Nancy Park of So Happi Together
What started as a blog providing simple wedding-planning tips has grown into a full-fledged wedding planning business that’s been buzzing away for 12 years. Nancy Park of So Happi Together now even has the wedding of Steven Yeun of “The Walking Dead” in her portfolio.
For this Southern California native, weddings are all about creating a memorable experience for the couple and their guests. Occasionally, when asked to weave in cultural traditions into the big day, Park, who is Korean by descent, finds food to be a great medium.
“We love providing desserts and late-night snacks that are nods to cultural traditions and treats! Small rice cakes that are modernized with beautiful floral piping can be boxed up beautifully and serve as place cards,” she says. “Celebration noodles can be served as a late-night snack that is both meaningful and satisfying! Food is often such a great way to learn about a culture, so it is often one of the first details we personalize to a couple’s ancestry.”
Park points out that honoring certain traditions can be a delicate matter, so when in doubt, speak up. “Culture is one aspect of your life, not a static definition,” she shares. “Since there are so many nuances and differences from one family to the next, I always tell my couples, ‘Ask your parents!’ It never hurts to ask, but it will hurt to assume and then find out on the wedding day that you did, or didn’t do, something that you never knew your mom or dad felt strongly about.”
Allen Tsai of Allen Tsai Photography
Texas-based photographer Allen Tsai’s path to the wedding world is far from typical. What started as a “mental escape” from conducting research as part of his PhD in Neuroscience turned into a full-time business for this Taiwanese-American whose fine-art photography style has been described as “romantic, ethereal, and natural.”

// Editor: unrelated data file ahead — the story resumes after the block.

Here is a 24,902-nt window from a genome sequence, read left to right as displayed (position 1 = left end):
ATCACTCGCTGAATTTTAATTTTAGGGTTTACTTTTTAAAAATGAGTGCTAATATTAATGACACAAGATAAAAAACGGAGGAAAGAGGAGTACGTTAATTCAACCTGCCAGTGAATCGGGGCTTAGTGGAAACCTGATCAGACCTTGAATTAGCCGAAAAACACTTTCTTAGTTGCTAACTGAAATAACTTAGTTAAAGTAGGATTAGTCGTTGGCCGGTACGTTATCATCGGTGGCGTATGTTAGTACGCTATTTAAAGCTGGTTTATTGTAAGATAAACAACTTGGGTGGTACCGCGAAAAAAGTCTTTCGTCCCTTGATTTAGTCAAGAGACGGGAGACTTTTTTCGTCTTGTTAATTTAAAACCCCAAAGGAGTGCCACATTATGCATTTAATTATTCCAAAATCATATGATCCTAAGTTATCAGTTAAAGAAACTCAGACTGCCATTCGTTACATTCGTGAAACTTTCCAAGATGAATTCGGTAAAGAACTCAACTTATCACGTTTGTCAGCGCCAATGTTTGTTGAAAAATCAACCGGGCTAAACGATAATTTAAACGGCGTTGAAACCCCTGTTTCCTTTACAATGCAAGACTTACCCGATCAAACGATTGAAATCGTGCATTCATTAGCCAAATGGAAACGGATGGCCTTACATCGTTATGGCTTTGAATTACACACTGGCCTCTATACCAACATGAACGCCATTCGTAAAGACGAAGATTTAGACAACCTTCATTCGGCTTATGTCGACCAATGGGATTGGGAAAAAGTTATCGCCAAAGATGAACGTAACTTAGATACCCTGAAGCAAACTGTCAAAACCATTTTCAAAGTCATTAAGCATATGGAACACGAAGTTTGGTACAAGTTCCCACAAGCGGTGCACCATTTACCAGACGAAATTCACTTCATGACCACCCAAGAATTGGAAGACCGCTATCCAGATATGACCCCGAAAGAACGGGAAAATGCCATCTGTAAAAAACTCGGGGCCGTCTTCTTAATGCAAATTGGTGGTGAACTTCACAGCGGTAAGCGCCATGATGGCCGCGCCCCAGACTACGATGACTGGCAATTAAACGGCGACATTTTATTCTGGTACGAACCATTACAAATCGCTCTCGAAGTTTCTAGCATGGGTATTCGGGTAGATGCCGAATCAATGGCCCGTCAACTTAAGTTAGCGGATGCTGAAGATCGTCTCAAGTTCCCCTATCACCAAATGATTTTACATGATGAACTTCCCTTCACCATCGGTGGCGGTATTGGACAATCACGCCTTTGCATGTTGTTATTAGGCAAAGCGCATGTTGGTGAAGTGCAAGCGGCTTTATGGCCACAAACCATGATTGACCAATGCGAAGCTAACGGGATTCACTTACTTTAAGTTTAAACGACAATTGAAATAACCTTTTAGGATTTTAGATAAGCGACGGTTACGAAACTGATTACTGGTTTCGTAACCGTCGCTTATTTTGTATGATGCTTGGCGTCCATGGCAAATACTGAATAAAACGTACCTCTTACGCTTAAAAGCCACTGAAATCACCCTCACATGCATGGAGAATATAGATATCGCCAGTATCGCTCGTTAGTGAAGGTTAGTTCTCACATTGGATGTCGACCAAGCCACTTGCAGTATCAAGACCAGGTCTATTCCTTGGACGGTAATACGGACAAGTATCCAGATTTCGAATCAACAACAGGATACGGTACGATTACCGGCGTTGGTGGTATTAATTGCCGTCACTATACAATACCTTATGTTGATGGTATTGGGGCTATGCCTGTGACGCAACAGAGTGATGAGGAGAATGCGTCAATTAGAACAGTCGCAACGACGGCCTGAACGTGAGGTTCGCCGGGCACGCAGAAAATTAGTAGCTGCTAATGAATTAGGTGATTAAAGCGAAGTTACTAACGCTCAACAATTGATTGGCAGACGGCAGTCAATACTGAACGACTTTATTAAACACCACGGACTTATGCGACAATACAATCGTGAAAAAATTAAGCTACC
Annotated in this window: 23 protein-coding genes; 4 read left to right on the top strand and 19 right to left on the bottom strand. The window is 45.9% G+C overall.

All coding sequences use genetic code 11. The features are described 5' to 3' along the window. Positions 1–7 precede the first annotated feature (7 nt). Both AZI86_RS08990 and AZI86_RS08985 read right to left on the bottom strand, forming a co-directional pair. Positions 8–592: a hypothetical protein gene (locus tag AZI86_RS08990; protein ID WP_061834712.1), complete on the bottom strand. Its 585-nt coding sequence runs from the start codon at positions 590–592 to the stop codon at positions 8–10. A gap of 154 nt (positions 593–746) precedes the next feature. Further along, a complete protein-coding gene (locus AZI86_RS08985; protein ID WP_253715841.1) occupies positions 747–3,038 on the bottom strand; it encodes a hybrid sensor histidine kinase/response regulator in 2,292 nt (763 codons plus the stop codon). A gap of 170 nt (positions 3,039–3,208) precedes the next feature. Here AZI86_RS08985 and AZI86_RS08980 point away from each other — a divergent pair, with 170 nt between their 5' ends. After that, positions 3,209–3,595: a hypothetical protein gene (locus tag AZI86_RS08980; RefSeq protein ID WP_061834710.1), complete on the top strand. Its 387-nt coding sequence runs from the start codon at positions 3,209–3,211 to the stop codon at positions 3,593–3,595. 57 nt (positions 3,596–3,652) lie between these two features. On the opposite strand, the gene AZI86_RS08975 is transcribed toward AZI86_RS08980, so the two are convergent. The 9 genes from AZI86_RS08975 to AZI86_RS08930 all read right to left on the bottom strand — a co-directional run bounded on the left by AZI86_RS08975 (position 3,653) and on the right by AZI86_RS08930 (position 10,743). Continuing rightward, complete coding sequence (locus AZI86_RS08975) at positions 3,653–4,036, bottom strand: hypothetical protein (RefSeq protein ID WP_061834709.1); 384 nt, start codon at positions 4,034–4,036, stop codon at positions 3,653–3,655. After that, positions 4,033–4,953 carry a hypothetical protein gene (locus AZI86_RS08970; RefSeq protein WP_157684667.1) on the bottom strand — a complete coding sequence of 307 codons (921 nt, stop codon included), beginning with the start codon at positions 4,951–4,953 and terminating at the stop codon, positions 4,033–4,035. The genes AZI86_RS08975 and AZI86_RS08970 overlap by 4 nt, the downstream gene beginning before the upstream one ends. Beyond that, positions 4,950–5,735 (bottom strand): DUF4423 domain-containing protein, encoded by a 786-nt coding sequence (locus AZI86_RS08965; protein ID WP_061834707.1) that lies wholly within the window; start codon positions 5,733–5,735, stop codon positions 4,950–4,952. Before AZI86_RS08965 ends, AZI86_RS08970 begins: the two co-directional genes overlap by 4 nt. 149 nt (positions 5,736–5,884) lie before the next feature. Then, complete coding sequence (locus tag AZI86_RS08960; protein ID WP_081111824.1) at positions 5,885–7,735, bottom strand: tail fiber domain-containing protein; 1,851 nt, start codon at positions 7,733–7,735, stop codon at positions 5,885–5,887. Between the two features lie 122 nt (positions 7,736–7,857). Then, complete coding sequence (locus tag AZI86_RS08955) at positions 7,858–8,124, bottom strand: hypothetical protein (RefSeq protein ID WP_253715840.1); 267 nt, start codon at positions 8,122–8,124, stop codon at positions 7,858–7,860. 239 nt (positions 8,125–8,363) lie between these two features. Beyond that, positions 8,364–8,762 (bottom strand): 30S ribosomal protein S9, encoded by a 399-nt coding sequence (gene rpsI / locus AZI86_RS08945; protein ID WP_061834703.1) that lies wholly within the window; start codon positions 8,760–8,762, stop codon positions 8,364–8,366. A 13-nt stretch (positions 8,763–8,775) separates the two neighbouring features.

Paying particular attention to details and lighting, this wedding photographer has seen his language skills (Mandarin, Taiwanese, and Japanese) come in handy when communicating with parents, relatives, and vendors. And, when tasked with capturing wedding traditions he’s not encountered before, he turns to his research skills for help.
“The first time I photographed a Laotian or Cambodian wedding ceremony, I made sure I did a lot of research and asked a lot of questions to ensure our team was well prepared. Also, when couples have special details that pay homage to their roots and traditions, I create stunning flat lays to document them. I love the Korean Paebaek ceremonies because there are a lot of beautiful details involved and it’s usually a lot of fun too! I also love a good Shiromuku (wedding kimono) worn by Japanese brides—they are just so intricate and beautiful.
While AAPI weddings differ in terms of culture and tradition, Tsai points to one consistent feature he’s observed. “The couple usually does table rounds and greets every single guest that came to their wedding,” he notes. “Fully documenting this part is typically very important to the couple.”
Seychelle Wilmouth and Roanne Nonesa, Co-Founders and Head Design of Silviyana Weddings